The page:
• Delhi and Mumbai are, by far, two of the hardest hit cities in the country, and although both have made some progress in slowing the spread of the disease, neither have reached their peak yet

Yesterday, the Aviation Ministry announced the resumption of a number of international flights to the US, France and Germany under new ‘air bubbles,’ with UK also expected to be addded to that list in the coming weeks. Air France will operate 28 flights between Delhi, Mumbai, Bengaluru and Paris from July 18 to August 1, while United Airlines, an American airline, will resume 18 flights between India and the US. when will international flights resume

The latest establishment of air bubbles comes on the heels of a previous arrangement between India and the UAE that has been in place since July 12, extending to July 26. Aviation Minister Hardeep Singh Puri also noted that further international routes may be resumed once domestic capacity approaches between 50 to 55 per cent of pre-COVID levels. 

Given the countries’ continued battles with COVID-19 that has seen the tourism and travel sectors face, potentially, the hardest blow economically, air bubbles, or travel bubbles, have emerged as a key concept that could alleviate the plight of carriers in the short term. 

Several nations across the world have partnered with regional neighbours to establish air bubbles of their own, each with varying rules and guidelines. Under the rules set out by the Baltic nations of Estonia, Lithuania and Latvia, for instance, anyone who hasn’t travelled outside the three states within the last two weeks, who is not infected, and has not come into contact with a COVID-19 carrier, will be able to travel freely between the countries.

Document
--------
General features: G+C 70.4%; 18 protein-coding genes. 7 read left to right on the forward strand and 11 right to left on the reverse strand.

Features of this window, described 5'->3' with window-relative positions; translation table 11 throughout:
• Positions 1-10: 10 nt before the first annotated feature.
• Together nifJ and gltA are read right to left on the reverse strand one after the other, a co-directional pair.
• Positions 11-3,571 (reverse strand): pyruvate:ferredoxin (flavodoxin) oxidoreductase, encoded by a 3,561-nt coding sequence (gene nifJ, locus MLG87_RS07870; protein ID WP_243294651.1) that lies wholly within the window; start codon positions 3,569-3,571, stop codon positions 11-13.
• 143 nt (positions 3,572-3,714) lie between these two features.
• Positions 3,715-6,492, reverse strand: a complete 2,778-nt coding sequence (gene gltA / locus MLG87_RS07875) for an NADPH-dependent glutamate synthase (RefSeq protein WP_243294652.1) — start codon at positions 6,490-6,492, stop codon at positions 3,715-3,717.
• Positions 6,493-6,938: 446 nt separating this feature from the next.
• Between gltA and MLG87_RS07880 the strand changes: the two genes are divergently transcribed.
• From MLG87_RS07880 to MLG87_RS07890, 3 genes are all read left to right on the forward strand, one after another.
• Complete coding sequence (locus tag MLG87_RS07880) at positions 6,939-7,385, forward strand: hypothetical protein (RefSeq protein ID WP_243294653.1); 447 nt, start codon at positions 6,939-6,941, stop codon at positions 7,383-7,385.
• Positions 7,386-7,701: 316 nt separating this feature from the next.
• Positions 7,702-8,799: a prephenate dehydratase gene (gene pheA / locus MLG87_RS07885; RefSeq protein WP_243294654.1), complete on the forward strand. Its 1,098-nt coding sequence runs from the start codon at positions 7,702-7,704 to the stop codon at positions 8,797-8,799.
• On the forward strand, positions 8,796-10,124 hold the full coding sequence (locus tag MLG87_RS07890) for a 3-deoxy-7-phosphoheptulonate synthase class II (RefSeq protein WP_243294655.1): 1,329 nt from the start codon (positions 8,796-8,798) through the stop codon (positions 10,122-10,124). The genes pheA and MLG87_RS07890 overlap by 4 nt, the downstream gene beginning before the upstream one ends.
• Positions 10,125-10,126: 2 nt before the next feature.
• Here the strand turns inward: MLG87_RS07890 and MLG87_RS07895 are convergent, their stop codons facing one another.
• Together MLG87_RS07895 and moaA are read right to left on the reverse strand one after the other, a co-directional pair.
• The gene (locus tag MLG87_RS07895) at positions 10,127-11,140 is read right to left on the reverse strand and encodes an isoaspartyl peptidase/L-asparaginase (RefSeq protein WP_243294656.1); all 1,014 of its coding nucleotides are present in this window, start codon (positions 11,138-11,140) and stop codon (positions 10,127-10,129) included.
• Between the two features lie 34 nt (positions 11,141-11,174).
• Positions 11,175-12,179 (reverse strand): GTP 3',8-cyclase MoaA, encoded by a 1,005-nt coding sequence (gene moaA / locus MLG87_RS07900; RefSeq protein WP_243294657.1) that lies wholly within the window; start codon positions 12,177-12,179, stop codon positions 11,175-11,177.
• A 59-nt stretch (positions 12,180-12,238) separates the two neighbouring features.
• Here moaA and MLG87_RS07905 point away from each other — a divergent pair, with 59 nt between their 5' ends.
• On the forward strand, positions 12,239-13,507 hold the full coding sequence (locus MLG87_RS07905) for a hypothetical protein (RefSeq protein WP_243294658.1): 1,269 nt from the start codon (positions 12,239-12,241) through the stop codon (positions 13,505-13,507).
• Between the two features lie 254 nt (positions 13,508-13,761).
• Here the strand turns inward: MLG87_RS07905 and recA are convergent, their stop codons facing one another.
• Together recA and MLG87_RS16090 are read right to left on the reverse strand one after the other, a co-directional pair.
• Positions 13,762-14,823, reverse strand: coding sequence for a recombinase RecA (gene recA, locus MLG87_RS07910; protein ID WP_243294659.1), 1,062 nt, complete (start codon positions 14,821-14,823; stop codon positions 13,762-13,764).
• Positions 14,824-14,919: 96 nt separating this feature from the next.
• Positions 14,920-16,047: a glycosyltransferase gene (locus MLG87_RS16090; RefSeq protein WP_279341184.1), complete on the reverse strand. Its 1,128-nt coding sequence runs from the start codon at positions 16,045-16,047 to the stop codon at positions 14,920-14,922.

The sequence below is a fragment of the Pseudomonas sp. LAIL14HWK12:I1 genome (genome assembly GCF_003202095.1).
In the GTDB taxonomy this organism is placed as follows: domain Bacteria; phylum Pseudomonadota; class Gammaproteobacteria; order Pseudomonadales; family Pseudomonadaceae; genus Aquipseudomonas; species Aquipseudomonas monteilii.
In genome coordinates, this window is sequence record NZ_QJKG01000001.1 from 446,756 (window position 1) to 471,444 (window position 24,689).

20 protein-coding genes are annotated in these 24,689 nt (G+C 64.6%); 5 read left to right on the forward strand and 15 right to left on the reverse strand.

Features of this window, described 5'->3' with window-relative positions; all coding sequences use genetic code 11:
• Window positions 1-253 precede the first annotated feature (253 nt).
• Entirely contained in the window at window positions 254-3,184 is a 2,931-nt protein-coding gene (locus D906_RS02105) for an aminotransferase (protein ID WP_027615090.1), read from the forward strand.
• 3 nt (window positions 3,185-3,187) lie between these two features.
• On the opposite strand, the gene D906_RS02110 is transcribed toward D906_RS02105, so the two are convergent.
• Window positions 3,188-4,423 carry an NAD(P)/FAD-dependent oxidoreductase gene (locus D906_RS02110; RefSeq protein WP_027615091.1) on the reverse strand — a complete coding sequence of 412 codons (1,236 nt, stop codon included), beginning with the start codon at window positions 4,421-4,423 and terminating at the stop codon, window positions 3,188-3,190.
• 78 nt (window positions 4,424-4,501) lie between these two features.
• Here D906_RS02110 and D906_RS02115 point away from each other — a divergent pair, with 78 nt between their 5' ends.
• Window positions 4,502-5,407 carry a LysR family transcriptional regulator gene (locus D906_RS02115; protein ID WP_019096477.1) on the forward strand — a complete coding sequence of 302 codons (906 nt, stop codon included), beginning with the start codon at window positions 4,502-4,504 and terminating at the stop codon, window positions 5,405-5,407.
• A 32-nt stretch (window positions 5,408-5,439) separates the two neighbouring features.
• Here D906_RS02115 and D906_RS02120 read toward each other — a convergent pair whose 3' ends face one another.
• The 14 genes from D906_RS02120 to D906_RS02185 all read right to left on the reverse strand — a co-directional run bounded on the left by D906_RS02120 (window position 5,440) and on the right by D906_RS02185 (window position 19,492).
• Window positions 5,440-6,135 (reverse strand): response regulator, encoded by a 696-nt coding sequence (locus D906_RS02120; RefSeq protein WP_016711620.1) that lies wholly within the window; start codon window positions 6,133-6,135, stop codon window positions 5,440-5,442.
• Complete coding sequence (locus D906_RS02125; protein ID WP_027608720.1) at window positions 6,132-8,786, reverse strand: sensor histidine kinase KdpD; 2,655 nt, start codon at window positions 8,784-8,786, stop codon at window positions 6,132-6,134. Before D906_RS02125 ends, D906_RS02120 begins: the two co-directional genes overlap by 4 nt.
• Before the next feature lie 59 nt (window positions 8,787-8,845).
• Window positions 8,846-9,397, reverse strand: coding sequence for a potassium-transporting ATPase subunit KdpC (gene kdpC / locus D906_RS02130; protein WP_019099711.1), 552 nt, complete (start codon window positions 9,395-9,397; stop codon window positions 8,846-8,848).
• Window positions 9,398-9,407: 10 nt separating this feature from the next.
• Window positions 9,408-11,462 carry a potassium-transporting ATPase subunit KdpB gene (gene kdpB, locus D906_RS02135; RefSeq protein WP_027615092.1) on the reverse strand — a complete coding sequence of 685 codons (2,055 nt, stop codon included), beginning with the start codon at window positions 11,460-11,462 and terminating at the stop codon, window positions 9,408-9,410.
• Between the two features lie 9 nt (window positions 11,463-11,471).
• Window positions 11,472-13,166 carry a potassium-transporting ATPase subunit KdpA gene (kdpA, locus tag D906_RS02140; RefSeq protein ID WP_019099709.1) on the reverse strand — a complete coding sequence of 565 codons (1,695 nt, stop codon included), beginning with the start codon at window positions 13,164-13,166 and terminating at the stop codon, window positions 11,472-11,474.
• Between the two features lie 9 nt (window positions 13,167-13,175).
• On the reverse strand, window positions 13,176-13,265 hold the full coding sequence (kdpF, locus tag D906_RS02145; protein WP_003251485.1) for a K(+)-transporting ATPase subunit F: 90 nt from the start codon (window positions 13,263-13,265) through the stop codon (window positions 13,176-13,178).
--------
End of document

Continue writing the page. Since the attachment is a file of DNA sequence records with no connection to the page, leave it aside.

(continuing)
However, it is worth noting that the three Baltic nations have, largely, been able to contain the spread of COVID-19 within their respective borders. Proactive suspension of international travel was believed to have been one of the most important measures in countries’ response to COVID-19, in lowering the prevalence of the disease. Despite this, it has taken just six months for the virus to reach the shores of over 200 countries.when will international flights resume 

Is India being too hasty?

New Zealand, which only last month had declared itself free of the virus, saw new cases emerge shortly after, prompting PM Jacinda Ardern to postpone the operation of travel bubbles with Australia. China too, had successfully contained the spread of the virus, but saw spikes in late March and April, resulting from the virus being imported into the country from travellers returning from overseas. 

In light of this threat, questions do arise over whether India, having crossed the one million mark for the number of confirmed COVID-19 cases, is playing with fire, particularly in re-opening its borders to countries like the US which remains the world’s worst affected nation. COVID-19 rates have been falling gradually in the UK, but the nation still recorded over 640 cases in the last 24 hours. According to Worldometers, there are still over 60,000 active COVID-19 cases in France too.when will international flights resume.